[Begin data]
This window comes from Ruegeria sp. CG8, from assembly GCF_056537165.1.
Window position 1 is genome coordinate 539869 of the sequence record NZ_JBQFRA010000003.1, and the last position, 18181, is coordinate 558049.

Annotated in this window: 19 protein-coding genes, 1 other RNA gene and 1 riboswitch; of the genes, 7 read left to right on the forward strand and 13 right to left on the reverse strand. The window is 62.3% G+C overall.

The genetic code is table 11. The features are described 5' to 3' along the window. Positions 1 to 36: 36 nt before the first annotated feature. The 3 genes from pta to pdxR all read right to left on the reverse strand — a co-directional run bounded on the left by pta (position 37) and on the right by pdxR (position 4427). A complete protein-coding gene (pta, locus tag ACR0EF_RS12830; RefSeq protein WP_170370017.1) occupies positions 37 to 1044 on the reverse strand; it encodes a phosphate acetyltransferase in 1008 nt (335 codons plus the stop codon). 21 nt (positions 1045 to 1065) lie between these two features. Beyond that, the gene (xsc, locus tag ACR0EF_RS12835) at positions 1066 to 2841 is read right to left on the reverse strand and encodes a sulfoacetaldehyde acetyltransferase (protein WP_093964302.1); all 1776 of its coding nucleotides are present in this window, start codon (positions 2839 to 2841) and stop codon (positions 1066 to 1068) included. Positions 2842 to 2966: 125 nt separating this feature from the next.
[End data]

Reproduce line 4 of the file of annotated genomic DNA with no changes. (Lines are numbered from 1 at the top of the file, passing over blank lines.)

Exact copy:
The genetic code is table 11. The features are described 5' to 3' along the window. Positions 1 to 36: 36 nt before the first annotated feature. The 3 genes from pta to pdxR all read right to left on the reverse strand — a co-directional run bounded on the left by pta (position 37) and on the right by pdxR (position 4427). A complete protein-coding gene (pta, locus tag ACR0EF_RS12830; RefSeq protein WP_170370017.1) occupies positions 37 to 1044 on the reverse strand; it encodes a phosphate acetyltransferase in 1008 nt (335 codons plus the stop codon). 21 nt (positions 1045 to 1065) lie between these two features. Beyond that, the gene (xsc, locus tag ACR0EF_RS12835) at positions 1066 to 2841 is read right to left on the reverse strand and encodes a sulfoacetaldehyde acetyltransferase (protein WP_093964302.1); all 1776 of its coding nucleotides are present in this window, start codon (positions 2839 to 2841) and stop codon (positions 1066 to 1068) included. Positions 2842 to 2966: 125 nt separating this feature from the next.